In my last post, I talked about my inspiration and plan to de-clutter. One of the key things you need to establish before a big de-clutter is a “should I keep it?” list. This is what my list looks like:
1. Is it something I use regularly?
Example: A shirt that I wear almost every week or a favourite pair of earrings
2. Is it something that I love?
Really love, not just “love” because OMG it’s so pretty! Example: A Mexican coin bracelet that I never wear. If I were inclined to wear more jewelry and didn’t work at a computer all day, I would wear this bracelet every other day, but for now I keep it, and a few other treasures, for special occasions.
3. Is it something with sentimental value?
Example: Elephanté, my stuffed elephant from childhood. I love her dearly and have been known, in my adult life, to take it out when I needed a few moments of comfort. If I had shelves, I would put her and her companions (two dolls made by my great grandmother and a stuffed tooth fairy made by my mother) out on display because I am not ashamed to be an adult with a handful of very special stuffed toys
4. Is it something that would cost a lot to replace?
Example: I have an KitchenAid mixer which I don’t use very often as I’m not much of a baker. They’re not cheap and I got a really sweet deal on it, so it’s not going anywhere, not even if I get to a point where I only use it for Christmas cookies.
5. Is it something that’s essential?
Example: My winter coat. You cannot live in Edmonton without a proper winter coat.
6. Is it something that I use rarely, but when I do use it, I’m bloody glad to have it?
Example: I have a canning funnel. 90% of the time is gathers dust in the back of a cupboard, but I’m always very happy to have it when I make cranberry sauce.
7. Is it something that I rarely use, but is still useful when I pull it out of storage?
Example: … Actually, let’s go with an example that doesn’t meet this criteria: my re-chargeable batteries. I have 3 things that need batteries: an old portable CD player, a small alarm clock, and a flashlight. Thanks to my iPod, I no longer need to first two. The flashlight is very useful, but I have a eco-flashlight (hand-crank flashlight) and rarely have issues with power outages. The rechargeable batteries are old (very old – as in from back in my university years), take a long time to charge, and don’t keep their charge while in storage. I’ll keep the flashlight for emergencies, but the rechargeable batteries are *not* useful when I pull them out of storage (as they are usually dead by then), so they have to go.
8. Is it something that I know I will need/use later?
And, when I say “know”, I really mean it. Example: I used to keep boxes of all sizes for sending parcels, but shipping is expensive and I found that, more and more, it cost as much to ship an item as it did to buy the item. I can’t afford to waste that kind of money, so I recently decided to switch to gift cards or donations in the gift recipient’s name. This means that I can now get rid of all the boxes I’ve been hoarding.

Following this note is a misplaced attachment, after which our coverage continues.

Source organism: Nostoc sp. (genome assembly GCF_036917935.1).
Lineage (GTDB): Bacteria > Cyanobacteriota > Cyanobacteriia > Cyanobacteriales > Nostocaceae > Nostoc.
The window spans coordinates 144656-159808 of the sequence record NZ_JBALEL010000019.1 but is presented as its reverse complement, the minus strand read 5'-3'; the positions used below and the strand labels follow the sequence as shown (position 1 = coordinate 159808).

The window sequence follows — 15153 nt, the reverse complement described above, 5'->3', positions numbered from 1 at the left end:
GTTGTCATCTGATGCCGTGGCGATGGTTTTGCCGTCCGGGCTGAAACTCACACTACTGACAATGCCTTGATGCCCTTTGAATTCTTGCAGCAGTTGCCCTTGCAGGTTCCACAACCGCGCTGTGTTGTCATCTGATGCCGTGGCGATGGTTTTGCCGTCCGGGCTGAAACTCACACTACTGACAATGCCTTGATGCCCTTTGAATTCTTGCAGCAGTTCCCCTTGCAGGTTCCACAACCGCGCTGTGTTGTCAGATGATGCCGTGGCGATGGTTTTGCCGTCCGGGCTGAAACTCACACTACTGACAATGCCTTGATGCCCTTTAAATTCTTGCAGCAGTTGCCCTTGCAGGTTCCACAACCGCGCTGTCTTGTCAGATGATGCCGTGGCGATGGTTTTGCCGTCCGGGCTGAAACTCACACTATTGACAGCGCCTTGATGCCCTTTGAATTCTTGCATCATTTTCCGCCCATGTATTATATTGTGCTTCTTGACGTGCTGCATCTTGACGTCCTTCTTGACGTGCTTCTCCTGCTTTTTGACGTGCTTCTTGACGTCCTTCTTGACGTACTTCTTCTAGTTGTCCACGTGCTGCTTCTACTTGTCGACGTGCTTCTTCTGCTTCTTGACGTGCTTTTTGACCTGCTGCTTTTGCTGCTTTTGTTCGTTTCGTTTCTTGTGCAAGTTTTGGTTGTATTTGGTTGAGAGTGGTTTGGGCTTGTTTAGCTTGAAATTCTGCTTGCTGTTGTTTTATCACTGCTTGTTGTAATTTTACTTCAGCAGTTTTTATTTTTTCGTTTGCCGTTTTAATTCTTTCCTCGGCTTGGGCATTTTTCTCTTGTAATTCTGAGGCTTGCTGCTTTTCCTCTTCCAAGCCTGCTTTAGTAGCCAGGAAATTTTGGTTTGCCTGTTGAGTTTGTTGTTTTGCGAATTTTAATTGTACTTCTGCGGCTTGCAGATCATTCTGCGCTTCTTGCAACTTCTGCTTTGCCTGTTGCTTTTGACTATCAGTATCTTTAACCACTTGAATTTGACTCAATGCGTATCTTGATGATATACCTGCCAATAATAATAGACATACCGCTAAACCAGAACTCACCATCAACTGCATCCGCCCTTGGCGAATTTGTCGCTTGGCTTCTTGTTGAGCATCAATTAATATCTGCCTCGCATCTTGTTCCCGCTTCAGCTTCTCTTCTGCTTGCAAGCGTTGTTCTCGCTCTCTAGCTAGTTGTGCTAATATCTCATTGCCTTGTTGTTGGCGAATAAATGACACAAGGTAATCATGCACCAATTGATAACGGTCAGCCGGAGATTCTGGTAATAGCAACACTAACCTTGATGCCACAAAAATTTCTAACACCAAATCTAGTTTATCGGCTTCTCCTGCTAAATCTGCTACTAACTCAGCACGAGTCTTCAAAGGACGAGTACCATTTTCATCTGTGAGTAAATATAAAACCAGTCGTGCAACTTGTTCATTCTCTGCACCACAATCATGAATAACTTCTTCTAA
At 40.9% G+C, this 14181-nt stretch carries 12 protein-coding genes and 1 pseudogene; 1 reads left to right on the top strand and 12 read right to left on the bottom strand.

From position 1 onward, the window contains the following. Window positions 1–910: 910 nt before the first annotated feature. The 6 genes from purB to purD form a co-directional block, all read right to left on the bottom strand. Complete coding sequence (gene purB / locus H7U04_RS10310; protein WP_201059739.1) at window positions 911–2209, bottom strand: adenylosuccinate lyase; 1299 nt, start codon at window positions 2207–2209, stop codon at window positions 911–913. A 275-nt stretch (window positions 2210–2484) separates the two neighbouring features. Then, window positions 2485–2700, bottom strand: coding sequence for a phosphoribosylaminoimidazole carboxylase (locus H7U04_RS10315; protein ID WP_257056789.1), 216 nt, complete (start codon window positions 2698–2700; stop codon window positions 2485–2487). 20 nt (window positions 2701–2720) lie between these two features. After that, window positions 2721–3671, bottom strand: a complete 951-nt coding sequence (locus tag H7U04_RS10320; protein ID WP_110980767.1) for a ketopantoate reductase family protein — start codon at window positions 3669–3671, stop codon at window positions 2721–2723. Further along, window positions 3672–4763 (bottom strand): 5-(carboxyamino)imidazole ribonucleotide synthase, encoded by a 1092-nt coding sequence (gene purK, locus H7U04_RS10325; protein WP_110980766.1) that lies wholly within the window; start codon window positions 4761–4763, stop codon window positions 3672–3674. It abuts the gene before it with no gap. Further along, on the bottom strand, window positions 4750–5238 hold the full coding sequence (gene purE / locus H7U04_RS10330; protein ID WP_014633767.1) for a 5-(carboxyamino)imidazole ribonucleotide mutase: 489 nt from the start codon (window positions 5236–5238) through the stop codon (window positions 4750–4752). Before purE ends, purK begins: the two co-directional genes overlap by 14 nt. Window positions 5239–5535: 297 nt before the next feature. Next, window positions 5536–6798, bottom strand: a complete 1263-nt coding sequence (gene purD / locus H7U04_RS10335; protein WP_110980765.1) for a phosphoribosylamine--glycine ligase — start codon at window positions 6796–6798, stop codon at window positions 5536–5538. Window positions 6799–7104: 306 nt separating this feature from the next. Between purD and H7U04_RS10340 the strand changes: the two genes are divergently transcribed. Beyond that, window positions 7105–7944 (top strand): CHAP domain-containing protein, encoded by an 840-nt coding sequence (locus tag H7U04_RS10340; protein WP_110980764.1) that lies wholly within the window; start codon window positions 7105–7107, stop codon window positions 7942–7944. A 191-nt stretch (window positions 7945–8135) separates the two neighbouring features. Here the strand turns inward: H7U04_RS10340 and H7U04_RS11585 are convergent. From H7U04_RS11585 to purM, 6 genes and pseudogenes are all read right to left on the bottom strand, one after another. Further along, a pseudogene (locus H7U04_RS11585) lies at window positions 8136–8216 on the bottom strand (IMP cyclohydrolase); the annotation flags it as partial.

9. Is it something that I will need when I repair something?
Example: Anything in my minimalist tool box that I’m likely to use at least once a year. There’s an additional question with this one: Is it something that I can easily borrow from someone else or rent? Of course, I ask this question anytime I consider buying a tool, so my tool box remains very minimal.
10. Is it something that I will need when I next move?
Example: A box that something came packed in that would be useful for repacking to move, like the box my KitchenAid came in. There’s an additional question with this one: If I were to move across the country (or to another country), would I bother to move that item with me? This is a really good question to ask yourself. Moving things across the country is expensive, and there are some things that aren’t worth taking with you. For some things, it may be cheaper and easier to donate the item and buy a new one (or live without the item) after you move. For these times, there’s no point in keeping the box they came in.
11. For things that come in groups: Do I need to keep them all?
Example: Chopsticks. I bought some really pretty ones while in Vancouver last year. All I could find was a collection of 12, but I don’t need that many, so I need to decide how many I really need, and get rid of the rest.
The list of questions will be different for everyone, as will the need to be strict. Let’s face it, there’s always something that falls in a grey area: you don’t “need” it, but you want to keep it even though it doesn’t fit under any of the pre-defined reasons for keeping things. That’s OK. Sometimes you just have to allow yourself to hang on to things. The important thing is to avoid hanging on to too much.
If you’re worried you’ll have too many things that fall in this grey area, make a rule to deal with them: you can keep one extra thing per space or only as many things as you can fit in a standard sized box. I’ve done the latter before. I even labeled the box “grey area” and left it in the hall to gather “grey area” items. Anytime I decided that an item fit in the grey area, I put it in the box. By the time I was done, the box was over flowing. I reminded myself that the rule was that it had to fit in the box. To me, that meant that I had to be able to close the box. So, I sorted through everything, got ride of a few things right away, and then put them in order based on how much I wanted to keep them. Then I started packing them in the box, starting with the thing that I wanted to keep the most, and working my way down. When the box was full, that was it – everything else had to go.
It can be hard, especially if you are a very sentimental person or this is your first really concerted attempt to de-clutter. Even seasoned organizers like myself can find it mentally exhausting, but it’s worth the effort.